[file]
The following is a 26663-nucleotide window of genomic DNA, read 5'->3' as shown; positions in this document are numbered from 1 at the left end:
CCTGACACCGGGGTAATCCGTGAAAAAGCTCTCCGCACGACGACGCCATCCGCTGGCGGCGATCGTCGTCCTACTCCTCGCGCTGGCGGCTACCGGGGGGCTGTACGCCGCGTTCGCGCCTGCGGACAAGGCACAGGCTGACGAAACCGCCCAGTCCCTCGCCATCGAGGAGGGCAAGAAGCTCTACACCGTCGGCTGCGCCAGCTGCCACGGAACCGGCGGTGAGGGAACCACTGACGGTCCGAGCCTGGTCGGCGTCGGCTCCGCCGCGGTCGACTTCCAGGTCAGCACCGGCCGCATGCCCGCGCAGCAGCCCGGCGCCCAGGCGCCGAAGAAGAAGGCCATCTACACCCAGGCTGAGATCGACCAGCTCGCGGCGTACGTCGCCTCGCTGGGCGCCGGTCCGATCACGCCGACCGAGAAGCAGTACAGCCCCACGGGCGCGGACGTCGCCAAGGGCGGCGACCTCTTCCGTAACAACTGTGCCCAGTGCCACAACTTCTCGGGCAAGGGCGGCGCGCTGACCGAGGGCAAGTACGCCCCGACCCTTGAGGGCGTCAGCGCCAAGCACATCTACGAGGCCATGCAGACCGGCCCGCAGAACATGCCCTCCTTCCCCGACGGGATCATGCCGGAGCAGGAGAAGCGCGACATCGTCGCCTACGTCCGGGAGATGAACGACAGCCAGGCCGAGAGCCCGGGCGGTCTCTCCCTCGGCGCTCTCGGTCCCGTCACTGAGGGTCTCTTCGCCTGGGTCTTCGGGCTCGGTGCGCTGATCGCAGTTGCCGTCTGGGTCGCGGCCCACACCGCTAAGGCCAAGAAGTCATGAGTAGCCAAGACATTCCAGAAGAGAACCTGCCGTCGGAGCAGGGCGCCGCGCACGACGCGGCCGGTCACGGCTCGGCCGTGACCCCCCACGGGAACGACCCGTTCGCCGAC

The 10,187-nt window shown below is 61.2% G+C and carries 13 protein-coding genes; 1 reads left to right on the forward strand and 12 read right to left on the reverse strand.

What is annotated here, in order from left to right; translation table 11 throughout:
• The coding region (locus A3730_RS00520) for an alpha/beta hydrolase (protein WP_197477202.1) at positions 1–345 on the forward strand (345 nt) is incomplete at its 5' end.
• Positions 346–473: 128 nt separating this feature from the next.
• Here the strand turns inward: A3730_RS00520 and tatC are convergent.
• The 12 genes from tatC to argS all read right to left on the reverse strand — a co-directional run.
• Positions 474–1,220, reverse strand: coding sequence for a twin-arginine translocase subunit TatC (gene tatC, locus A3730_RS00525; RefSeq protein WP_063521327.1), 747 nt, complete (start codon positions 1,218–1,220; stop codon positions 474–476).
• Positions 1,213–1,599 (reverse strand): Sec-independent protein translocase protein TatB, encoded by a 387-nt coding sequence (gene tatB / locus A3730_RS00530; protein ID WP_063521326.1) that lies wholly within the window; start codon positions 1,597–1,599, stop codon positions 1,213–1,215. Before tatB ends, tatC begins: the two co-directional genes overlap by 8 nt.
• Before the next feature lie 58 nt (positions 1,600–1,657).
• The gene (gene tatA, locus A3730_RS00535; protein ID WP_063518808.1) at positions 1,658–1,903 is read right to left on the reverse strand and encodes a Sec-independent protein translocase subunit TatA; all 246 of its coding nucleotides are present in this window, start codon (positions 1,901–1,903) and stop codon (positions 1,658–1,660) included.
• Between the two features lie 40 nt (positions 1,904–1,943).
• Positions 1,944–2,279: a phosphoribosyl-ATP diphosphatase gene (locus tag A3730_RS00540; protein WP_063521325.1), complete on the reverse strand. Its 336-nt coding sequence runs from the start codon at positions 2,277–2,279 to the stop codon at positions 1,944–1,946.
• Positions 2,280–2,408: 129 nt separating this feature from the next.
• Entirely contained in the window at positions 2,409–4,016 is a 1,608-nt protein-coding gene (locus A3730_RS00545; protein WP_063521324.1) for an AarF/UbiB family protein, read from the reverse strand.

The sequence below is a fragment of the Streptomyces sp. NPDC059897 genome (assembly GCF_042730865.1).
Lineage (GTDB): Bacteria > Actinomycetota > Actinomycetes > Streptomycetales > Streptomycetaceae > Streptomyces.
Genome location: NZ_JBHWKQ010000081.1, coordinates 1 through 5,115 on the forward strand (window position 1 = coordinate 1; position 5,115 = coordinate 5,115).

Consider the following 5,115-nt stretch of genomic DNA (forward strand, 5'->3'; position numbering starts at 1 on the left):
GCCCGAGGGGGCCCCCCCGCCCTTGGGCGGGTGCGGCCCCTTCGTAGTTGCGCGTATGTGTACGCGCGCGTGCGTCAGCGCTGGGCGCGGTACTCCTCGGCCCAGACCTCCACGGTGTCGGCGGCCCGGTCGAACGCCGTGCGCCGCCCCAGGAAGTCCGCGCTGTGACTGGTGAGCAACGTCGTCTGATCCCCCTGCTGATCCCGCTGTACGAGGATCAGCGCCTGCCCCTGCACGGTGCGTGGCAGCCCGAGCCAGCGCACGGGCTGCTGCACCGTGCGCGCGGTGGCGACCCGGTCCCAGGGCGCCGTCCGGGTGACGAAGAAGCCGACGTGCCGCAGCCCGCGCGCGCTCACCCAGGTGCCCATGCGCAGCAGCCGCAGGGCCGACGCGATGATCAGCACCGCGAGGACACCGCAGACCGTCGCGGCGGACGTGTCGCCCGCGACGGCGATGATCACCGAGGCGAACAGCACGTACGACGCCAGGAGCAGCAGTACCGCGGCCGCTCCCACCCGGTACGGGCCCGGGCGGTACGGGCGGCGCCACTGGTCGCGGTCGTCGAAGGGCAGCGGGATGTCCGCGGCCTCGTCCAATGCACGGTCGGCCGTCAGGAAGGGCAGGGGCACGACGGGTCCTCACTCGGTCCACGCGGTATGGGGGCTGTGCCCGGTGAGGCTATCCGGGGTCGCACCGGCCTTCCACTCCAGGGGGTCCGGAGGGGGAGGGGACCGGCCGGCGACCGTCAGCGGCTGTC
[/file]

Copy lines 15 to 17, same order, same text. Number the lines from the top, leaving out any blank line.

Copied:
• Positions 2,280–2,408: 129 nt separating this feature from the next.
• Entirely contained in the window at positions 2,409–4,016 is a 1,608-nt protein-coding gene (locus A3730_RS00545; protein WP_063521324.1) for an AarF/UbiB family protein, read from the reverse strand.

The sequence below is a fragment of the Streptomyces sp. NPDC059897 genome (assembly GCF_042730865.1).